Senator Dobson - What was the date of that letter?


Senator DE LARGIE - It was written some years before Herbert Spencer died ; but. singularly enough, the condition was attached that it should not be published until after his death. It was a strange thing for a philosopher of his character to try and conceal his opinion from his countrymen on such a matter.


Senator Gray - Is it twenty years old ?


Senator DE LARGIE -No, nor anything like that.


Senator Gray - He might have changed his opinion.


Senator KEATING (TASMANIA) - Then why did he not revoke it?


Senator Gray - The conditions have entirely changed since then.


Senator DE LARGIE - The letter goes on -

If youwish to see what is likely to happen, Study the history of India. Once let one of the more powerful races gain a point d'appui, and there will inevitably in course of time grow up an aggressive policy which will lead to collisions with the Japanese; these collisions will be represented as attacks by the Japanese which must be avenged, as the case may be ; a portion of territory will be seized, and required to be made over as a foreign settlement; and from this there will grow . eventually subjugation of the entire Japanese Empire. I believe that you will have great difficulty in avoiding this fate in any case, but you will make the process easy if you allow of any privileges to foreigners beyond those which I have indicated.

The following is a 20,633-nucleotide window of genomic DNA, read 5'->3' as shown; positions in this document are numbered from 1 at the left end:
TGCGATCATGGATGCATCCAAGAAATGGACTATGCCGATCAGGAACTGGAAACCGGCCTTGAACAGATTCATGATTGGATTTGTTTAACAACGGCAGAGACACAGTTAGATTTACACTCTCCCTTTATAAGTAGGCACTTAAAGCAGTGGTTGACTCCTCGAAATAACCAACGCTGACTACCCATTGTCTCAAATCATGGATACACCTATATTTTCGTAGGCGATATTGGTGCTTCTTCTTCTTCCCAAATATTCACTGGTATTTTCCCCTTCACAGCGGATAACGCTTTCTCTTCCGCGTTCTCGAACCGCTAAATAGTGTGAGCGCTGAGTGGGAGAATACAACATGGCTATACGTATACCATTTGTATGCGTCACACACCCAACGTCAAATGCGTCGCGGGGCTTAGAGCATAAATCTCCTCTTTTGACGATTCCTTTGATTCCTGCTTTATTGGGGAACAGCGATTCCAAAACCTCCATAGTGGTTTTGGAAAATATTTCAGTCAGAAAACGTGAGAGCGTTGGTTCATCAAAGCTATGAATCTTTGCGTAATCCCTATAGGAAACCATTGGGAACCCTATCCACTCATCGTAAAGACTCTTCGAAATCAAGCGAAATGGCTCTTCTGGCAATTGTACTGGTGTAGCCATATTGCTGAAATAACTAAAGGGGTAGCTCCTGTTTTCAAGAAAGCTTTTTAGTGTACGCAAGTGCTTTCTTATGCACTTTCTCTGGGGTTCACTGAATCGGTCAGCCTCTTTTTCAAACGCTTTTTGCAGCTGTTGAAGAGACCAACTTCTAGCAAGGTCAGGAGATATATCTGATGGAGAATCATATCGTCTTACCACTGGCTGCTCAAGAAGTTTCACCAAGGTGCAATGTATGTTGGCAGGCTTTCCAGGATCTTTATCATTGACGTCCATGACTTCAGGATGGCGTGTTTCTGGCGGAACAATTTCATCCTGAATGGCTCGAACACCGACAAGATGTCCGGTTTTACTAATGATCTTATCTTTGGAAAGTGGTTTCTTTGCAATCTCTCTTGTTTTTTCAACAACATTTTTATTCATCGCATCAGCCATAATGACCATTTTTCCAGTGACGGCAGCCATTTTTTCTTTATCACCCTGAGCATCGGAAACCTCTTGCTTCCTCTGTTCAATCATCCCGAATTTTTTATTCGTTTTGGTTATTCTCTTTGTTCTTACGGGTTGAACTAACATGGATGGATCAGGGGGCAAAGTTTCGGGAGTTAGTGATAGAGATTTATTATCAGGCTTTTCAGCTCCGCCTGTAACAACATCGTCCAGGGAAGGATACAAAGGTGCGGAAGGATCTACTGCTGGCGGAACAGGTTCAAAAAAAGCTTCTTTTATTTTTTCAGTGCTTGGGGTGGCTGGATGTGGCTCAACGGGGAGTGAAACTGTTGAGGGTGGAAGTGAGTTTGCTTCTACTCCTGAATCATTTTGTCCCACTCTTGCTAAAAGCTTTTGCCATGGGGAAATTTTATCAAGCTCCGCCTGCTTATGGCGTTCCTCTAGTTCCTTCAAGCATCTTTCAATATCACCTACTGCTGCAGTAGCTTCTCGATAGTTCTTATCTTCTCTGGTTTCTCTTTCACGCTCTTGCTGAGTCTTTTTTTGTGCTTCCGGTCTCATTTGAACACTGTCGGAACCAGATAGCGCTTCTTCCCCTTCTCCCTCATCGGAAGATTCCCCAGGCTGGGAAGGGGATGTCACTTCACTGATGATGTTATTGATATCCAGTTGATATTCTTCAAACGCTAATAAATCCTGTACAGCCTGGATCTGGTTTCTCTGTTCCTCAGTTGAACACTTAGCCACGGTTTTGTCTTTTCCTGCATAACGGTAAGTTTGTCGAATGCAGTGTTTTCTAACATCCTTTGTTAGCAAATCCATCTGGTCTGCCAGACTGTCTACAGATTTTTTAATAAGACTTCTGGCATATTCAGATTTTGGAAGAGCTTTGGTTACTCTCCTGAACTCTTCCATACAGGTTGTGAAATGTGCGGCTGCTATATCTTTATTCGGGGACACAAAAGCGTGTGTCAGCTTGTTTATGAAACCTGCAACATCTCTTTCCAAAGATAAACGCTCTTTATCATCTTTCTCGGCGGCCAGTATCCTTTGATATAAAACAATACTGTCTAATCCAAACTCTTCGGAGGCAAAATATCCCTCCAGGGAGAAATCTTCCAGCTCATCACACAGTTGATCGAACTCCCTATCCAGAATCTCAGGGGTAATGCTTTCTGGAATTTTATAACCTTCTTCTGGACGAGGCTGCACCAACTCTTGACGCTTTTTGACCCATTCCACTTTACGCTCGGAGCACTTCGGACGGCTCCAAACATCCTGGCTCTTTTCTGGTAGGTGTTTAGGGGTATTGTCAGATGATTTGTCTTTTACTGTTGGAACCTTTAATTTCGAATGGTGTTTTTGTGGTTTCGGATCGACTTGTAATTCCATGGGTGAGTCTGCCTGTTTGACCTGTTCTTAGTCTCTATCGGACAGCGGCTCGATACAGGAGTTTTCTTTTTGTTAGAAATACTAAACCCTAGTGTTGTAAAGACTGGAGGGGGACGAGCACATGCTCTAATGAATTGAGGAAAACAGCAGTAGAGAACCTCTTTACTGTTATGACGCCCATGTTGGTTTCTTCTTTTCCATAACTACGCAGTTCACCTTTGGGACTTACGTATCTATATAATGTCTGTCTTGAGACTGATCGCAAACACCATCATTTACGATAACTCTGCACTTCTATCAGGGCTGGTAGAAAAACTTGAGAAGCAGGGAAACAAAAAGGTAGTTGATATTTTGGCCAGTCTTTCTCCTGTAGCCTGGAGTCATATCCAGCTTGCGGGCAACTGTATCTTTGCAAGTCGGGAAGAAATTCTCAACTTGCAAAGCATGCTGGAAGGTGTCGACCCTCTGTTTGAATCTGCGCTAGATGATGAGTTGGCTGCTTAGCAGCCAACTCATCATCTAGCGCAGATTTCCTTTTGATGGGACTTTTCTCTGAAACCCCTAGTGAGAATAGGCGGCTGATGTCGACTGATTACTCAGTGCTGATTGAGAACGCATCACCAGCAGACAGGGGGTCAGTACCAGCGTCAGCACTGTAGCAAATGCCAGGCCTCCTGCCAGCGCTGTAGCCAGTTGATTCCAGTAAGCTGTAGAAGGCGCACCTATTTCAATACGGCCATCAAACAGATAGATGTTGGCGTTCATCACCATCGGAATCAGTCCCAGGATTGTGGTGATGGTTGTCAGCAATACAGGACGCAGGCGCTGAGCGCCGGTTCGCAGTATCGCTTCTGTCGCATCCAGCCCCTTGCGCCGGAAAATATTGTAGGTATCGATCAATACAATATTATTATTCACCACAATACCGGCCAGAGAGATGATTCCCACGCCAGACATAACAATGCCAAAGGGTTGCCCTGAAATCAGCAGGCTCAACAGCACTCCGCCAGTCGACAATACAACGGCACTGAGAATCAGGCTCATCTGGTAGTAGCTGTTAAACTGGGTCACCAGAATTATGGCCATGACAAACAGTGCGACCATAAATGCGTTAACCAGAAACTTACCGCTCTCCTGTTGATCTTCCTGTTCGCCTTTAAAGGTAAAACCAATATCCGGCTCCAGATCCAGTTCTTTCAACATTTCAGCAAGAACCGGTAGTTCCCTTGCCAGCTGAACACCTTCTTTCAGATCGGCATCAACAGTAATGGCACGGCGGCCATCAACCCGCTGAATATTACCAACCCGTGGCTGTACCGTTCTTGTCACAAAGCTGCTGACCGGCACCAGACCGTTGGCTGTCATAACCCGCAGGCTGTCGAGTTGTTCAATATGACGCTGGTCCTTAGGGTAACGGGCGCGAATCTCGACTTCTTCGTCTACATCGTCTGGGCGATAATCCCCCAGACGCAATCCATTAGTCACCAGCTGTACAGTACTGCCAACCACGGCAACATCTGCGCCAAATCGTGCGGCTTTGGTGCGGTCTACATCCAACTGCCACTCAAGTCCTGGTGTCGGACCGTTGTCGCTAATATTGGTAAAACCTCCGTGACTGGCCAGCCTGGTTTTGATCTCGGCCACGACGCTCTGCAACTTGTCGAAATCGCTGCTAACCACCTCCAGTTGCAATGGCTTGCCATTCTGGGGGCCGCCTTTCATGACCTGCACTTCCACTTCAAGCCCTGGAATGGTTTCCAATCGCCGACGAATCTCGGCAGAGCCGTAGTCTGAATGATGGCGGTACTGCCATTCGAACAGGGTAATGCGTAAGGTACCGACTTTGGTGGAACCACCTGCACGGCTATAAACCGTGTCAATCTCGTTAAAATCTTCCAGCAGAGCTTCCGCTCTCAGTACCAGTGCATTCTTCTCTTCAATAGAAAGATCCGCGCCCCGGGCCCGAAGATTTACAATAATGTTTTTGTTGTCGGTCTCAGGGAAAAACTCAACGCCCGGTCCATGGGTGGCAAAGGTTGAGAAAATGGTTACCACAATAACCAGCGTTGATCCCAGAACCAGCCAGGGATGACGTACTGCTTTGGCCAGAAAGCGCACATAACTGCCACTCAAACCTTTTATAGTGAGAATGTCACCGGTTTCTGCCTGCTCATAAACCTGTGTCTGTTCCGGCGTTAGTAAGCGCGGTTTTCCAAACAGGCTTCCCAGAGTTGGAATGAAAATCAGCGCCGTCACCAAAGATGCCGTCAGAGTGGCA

In pursuance of the advice thus generally indicated I should say, in answer to your first question, that there should be, not only a. prohibition of foreign persons to hold property in land, but also a refusal to give them leases, and a permission only to reside as annual tenants. To the second question I should say decidedly prohibit to foreigners the working of the mines owned or worked by Government. Here there would be obviously liable to arise grounds of difference between the Europeans and Americans who work them and the Government, and these grounds of quarrel would be followed by invocations to the English or American Governments or other powers to send forces to insist on whatever the European workers claim, for always the habit here and elsewhere among civilized peoples is to believe what their agents or sellers abroad represent to them. In the third place, in pursuance of the policy I have indicated, you ought also to keep the coasting trade in your own hands, and forbid foreigners to engage in it.

That is a peculiar view for a free-trader to express.


Senator Gray - The honorable senator agrees with it. does he not?


Senator DE LARGIE - I agree with it as a protectionist, but I cannot understand how a free-trader such as HerbertSpencer was should give expression to views of that kind.


Senator Gray - He was not a true prophet in regard to the future of Japan.


Senator DE LARGIE - He certainly seems to me to be inconsistent. But, as the time has arrived when private business gives way to Government business. I ask leave to continue my speech on another occasion.

Leave granted; debate adjourned.